10 Priorities For The Modi Government
Retail price inflation stood at 8.31 per cent at the end of FY14. The new government will have to rein it in through supply-side measures, to enable the central bank to cut interest rates. Former finance minister has recommended “liberally” releasing foodgrains from stocks to check food inflation.The BJP has promised to act upon a report on food inflation by a committee of chief ministers headed by Narendra Modi in 2011. The party’s manifesto has outlined steps such as checking hoarding and black marketing, setting up a Price Stabilization Fund, unbundling Food Corporation of India into procurement, storage and distribution units, and evolving a single National Agriculture Market.
Reviving economic growth: Economic growth has been sub-five per cent for 2012-13 and 2013-14. The BJP plans to spur growth through huge public investments in infrastructure such as roads, railway lines and ports.
The BJP manifesto described the decade-long UPA rule as a period of “jobless growth”. To generate jobs, it has pledged to “strategically develop labour intensive manufacturing (textile, footwear, electronics assembly, etc) and tourism. Other sectors to be strengthened for job creation are agriculture and allied segments and retail stronger credit and market linkages.
The BJP has said it will take steps to reduce corruption by simplifying procedures. It has pledged to set up a task force to recommend amendments to existing laws or bring about new laws to check the flow of black money and track and bring back black money stashed in foreign banks.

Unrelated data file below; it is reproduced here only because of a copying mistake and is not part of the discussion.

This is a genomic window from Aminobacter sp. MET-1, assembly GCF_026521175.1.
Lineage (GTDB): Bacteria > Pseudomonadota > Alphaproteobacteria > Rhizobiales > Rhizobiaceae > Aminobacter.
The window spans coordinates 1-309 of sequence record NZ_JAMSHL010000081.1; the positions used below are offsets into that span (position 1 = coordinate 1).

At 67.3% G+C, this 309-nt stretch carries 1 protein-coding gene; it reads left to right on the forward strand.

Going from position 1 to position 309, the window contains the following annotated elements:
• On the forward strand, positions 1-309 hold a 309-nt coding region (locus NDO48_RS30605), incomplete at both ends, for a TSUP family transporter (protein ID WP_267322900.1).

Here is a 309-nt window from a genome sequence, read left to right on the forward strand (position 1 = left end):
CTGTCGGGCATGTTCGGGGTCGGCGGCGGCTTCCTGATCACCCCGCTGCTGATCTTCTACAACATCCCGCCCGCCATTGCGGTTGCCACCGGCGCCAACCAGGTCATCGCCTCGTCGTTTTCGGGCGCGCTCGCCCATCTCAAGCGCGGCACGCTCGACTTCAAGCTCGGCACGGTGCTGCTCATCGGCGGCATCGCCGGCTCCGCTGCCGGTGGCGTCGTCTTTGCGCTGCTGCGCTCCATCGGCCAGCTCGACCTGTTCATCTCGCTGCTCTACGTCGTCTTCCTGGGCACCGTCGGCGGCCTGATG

Fiscal discipline: The BJP manifesto said the party would “strictly implement fiscal discipline” without compromising on funds available for development. It has set a fiscal deficit target of three per cent of gross domestic product by 2016-17. The manifesto stated the current account deficit would be reduced aggressively by focusing on exports and reducing dependence on imports. It added value-addition for our products would be vital.
Boosting manufacturing: Narendra Modi has said his dream is to make India a global manufacturing hub. The BJP has said it will set up a task force to revive micro, small and medium enterprises and cut red tape; environmental clearances will be made transparent and time-bound.
Financial sector reforms:
The BJP has committed to banking reforms, including reducing non-performing assets. It will strive for consensus along state governments for implementing the Goods and Services Tax. The manifesto promised to end tax terrorism and uncertainty, and have a tax policy road map.
Social welfare schemes: The party has envisaged reviewing and revamping the Mahatma Gandhi National Rural Employment Guarantee Act and linking it to agriculture; the party might also revamp the Food Security Act, etc. It has pledged to review all laws and schemes, in consultation with states, to ensure efficient implementation of food security.
Urbanisation / rural rejuvenation: The BJP has promised huge investment in improving urban areas and building 100 new cities, adhering to concepts such as sustainability. It also plans to improve transport and housing.
The party has also proposed a rural rejuvenation programme comprising integrated strategies for personal, economic and social well being. In its manifesto, the BJP said it would bring urban amenities to rural areas, “while retaining the soul of the village”. In rural areas, it will work towards better roads, potable water, education, health, supply chain, electricity, broadband, job creation, security and linkage to markets.
Agriculture: The party has promised making the minimum support price 50 per cent more than farmers’ production costs, as well as better irrigation, an increase public investment in agriculture, rural development and unbundling the Food Corporation of India into procurement, storage and distribution units.
Education & skill development: The BJP wplans universal secondary education, a National Multi-skill Mission and skill mapping.
The BJP has promised to increase public spending on education to six per cent of GDP and involve the private sector. The University Grants Commission will be transformed from a grant-distribution agency to a higher education commission.